One World Internet
The wonderful thing about the internet is that it brings the people of the world together. There is no denying the quick transfer of news and the connections made via the internet and social media channels.
Even if you are not doing business on a global scale, reaching out to the world means people will do your marketing for you by retreating, commenting, “liking” and spreading your news and products to their network, which will include those in your service area. No one can be ignored anymore due to location.
Through the miracle of ecommerce, global shipping, Skype and email, there is no reason your business cannot be global. Google, among other services, offer translations and, if you’re an American company, you are blessed that the rest of the world speaks English as a second language (only American schools have placed language skills as secondary or elective courses).
It’s the spinning world that holds the problems of the best times to post to social media. For instance, this article will be published on Monday morning, as people sit down to their desks in London. In Moscow, people will be eating lunch. Work will be over in Bejing and in Tokyo it will be the middle of the night on Tuesday.
An English study, carried out by ClarityWeb found that the difference between tweeting at a busy time and tweeting at a quiet time could be as much as 100% of the number of people that might respond. Their research discovered::
The busiest time on Twitter is GMT 7pm to 9pm (remember, this is for the UK and the times listed translate to noon-3 p.m. in America).
The quietest time on Twitter is GMT 7am to 9am. GMT 1pm is mid-traffic time on Twitter. So, for people in the UK posting at lunchtime there’ll be an average response. Tweets posted between 1:30 p.m. and 9 p.m. can expect up to 30% more traffic, especially if posted at 5-9 p.m.
The easiest answer to when the best time to post to social media, especially Twitter, is to tweet multiple times per day, although posting the same tweet more than four times a day is not recommended. Try varying the message and adding different hashtags to track effectiveness of times and hashtags.
As for other social media channels, it’s up to A/B testing for most. The important factors are to reach your target audience with minimum intrusion (pestering them). What’s right for you depends on your followers. Always keep analyzing the location of your followers!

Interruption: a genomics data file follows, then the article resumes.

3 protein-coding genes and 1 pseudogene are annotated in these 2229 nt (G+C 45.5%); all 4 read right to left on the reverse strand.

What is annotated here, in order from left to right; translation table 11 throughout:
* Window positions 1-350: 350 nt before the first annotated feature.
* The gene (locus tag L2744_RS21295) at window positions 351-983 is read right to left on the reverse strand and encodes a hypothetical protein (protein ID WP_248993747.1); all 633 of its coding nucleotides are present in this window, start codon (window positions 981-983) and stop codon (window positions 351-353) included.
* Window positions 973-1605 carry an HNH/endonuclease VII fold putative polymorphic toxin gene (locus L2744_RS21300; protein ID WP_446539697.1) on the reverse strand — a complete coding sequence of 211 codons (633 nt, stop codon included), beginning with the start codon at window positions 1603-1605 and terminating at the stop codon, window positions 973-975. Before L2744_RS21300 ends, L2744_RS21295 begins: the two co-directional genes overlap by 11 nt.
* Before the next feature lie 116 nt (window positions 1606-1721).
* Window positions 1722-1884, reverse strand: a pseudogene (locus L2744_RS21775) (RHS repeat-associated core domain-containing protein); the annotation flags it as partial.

So, how can you reach the world and actually get some sleep?
Social Tools You Need
There are plenty of tools available for automatic posting. They are invaluable for global outreach.
WordPress offers a function of setting when you want blog posts to go live. You might also want to have several accounts that service different time zones, with posting settings varied for those important time zones.
A must have social media management system that enables you (or a team of multiple employees) to execute campaigns across multiple social networks from one dashboard. It includes audience identification tools, the ability to streamline workflow, and custom reports.
This is Facebook’s built-in tool and it provides Facebook page owners with metrics around their page content. It will help you see your weekly stats, understand and analyze the user growth and demographics.
See 50 of the top social media tools as presented by Social Media Today.
It’s All About Content
As with any digital marketing initiative, the only hard and fast rules are what works for you. It’s all driven by your audience and most of all, the content you are placing into your social media outreach. News and information is different from offer-based posts as is any call-to-action. Know your audience and when they are available, then post and adjust as needed. Post times are not written in stone.